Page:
Stephen McGowan: Guidance on large gatherings in Scotland
Licensing expert Stephen McGowan comments on the guidance issued by the Scottish government on mass gatherings.
As of Monday 16 March 2020, the Scottish government recommends that all large gatherings or mass events of 500 people or more be cancelled or postponed.
Status of the guidance
The guidance has no legal force. At this stage, there is no law which prohibits events where 500 people or more may attend and the status of this is directory, not mandatory. That may change, but for now, it is a matter for individual premises owners or event organisers to take a decision. We are aware of numerous cancellations or postponements of specific events and we have no doubt that the licensed trade and hospitality operators will continue to act responsibly, in line with responding to the wider public health issues which have been brought upon society, and will reflect on the government advice very carefully.
That being said, we have already had numerous queries from a variety of clients, unsure about what their position is in relation to opening/operating venues, and the legal and contractual implications for cancellations. Operators understand that these considerations may be secondary to the wider public health issue, but nevertheless they are real implications which need to be resolved.
The policy rationale
The government has been clear that the rationale for targeting these larger events is not simply the risk of infection, but the perceived link between larger events and the burden they might have on emergency services. That makes sense to those who understand that large events like music concerts or football matches will have a number of dedicated resources assigned to that event. However, it is less clear whether other types of event, such as a typical Saturday night in a nightclub, or attendance at a theatrical matinee are being targeted here. In those two examples, there is no up-front dedicated resource from Police Scotland or the ambulance service, who would only attend on a reactionary basis in most cases
What is a “mass event?”
The definition of “mass event” includes: “sporting events, cultural events, and religious gatherings”.
The ban/recommendation is not designed to stop “routine activities” such as “school, travel, shopping and work”. It also goes on to state that the recommendation does not apply to shopping centres. The guidance says:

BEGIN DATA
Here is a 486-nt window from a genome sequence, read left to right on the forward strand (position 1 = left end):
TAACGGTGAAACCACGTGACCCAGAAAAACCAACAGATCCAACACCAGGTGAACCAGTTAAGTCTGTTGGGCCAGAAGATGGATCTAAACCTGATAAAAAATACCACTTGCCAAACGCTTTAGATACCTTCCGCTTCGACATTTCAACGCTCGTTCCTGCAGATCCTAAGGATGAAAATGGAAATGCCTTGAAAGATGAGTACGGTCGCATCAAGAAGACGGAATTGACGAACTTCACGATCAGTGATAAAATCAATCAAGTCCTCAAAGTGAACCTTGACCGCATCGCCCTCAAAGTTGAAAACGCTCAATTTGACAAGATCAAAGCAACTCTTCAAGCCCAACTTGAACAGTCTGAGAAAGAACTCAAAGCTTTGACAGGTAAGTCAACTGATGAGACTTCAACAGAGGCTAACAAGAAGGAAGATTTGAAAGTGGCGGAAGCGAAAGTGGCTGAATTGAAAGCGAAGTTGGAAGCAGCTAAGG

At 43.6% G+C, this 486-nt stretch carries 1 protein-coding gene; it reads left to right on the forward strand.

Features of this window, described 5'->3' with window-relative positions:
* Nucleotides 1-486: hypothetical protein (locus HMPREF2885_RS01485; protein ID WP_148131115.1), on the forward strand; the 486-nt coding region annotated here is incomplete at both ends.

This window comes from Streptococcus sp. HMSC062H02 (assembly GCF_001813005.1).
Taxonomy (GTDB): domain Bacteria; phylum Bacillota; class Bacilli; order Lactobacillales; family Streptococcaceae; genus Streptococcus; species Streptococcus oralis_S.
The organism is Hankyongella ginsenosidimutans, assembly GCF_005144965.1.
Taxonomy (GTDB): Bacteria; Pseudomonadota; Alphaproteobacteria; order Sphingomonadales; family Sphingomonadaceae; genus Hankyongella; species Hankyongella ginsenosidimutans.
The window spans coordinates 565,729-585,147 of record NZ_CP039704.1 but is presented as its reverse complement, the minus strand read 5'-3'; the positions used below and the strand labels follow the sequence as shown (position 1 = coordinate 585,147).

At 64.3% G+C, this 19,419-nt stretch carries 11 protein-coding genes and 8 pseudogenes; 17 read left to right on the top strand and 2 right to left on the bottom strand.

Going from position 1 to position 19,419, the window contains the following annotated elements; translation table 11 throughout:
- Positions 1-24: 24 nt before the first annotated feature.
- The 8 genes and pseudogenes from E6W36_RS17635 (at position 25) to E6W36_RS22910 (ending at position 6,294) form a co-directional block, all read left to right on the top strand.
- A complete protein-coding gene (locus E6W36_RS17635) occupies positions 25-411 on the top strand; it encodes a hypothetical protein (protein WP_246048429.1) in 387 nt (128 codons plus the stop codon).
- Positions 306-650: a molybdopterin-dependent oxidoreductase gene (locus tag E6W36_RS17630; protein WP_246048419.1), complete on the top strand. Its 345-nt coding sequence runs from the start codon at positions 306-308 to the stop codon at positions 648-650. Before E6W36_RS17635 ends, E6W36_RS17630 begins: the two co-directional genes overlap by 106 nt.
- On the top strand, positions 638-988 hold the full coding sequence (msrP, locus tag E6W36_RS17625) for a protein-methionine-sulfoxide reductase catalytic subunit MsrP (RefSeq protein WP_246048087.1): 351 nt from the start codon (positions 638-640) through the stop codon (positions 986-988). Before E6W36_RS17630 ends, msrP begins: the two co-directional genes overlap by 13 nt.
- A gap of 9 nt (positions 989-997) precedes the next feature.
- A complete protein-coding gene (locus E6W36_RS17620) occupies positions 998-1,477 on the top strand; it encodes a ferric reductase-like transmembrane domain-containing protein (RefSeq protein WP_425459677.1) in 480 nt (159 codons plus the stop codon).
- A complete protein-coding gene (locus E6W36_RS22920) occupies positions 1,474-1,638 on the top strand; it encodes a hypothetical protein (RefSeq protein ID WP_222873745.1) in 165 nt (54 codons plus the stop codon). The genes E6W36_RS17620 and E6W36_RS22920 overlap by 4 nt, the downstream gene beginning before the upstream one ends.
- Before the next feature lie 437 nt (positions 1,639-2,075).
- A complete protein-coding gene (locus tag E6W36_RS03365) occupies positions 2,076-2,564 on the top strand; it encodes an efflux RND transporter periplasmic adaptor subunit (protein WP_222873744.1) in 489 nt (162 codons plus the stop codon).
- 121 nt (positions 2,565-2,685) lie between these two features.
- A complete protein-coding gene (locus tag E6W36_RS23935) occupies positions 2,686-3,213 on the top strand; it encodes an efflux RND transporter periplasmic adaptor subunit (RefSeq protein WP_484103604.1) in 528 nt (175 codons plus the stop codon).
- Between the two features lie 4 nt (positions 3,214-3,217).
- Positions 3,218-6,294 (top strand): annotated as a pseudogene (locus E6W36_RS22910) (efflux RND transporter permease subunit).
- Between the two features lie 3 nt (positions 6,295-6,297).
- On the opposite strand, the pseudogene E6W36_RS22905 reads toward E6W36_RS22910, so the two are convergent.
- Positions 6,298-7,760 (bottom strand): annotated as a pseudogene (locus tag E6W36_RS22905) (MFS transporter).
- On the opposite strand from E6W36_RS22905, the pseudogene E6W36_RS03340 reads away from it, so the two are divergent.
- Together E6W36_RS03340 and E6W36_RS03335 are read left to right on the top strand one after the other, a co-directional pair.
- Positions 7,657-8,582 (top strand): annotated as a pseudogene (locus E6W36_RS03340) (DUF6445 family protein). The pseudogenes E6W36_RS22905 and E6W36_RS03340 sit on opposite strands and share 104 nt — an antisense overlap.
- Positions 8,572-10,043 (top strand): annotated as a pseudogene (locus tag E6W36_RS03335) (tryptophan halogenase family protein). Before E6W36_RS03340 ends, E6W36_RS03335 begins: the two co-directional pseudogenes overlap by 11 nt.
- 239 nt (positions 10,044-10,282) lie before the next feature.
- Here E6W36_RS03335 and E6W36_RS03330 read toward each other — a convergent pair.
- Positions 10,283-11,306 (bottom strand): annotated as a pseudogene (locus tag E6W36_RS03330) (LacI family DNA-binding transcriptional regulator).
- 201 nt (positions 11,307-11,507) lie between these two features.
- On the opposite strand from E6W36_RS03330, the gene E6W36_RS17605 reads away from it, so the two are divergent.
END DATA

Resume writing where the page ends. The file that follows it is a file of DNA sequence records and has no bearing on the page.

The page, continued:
“The definition of a mass event for the purpose of this advice is any event with more than 500 attendees. We expect all organisations and bodies in Scotland to operate responsibly in this unprecedented situation, and to take appropriate action in response to this advice.”
The guidance goes on to say that even smaller events should be cancelled, if the event was to have an effect on emergency services. This leaves us to consider whether this applies to certain licensed premises where there may be no dedicated “event” per se, such as large sporting event or concert, but simply a public space such as a nightclub opening as normal. It also leaves us to consider where other types of gatherings such as theatrical performances, concerts or sporting or conference events might be caught.
Does this apply to nightclubs or large entertainment premises such as theatres, bingo clubs or conference venues?
There is no clear answer to this in the guidance. Our view is that operators will need to react to this on a risk assessed basis having regard to the latest government messaging whilst also taking into account the impending commercial realities of whether it is feasible to remain open, as footfall becomes affected in the coming days, weeks, and possibly months. Where a premises has a capacity above 500 it may be considered appropriate to limit capacity on a voluntary basis during this unprecedented period.
Certain venues may be obliged under contract to provide event space, or have a premises in operation. A guide to the legal concept of “force majeure” and the coronavirus has been produced by our Commercial team, which offers further information on how contracts might be impacted.
This publication is intended for general guidance and represents our understanding of the relevant law and practice as at March 2020. Specific advice should be sought for specific cases. For more information see our terms & conditions.
Stephen McGowan is a partner at TLT LLP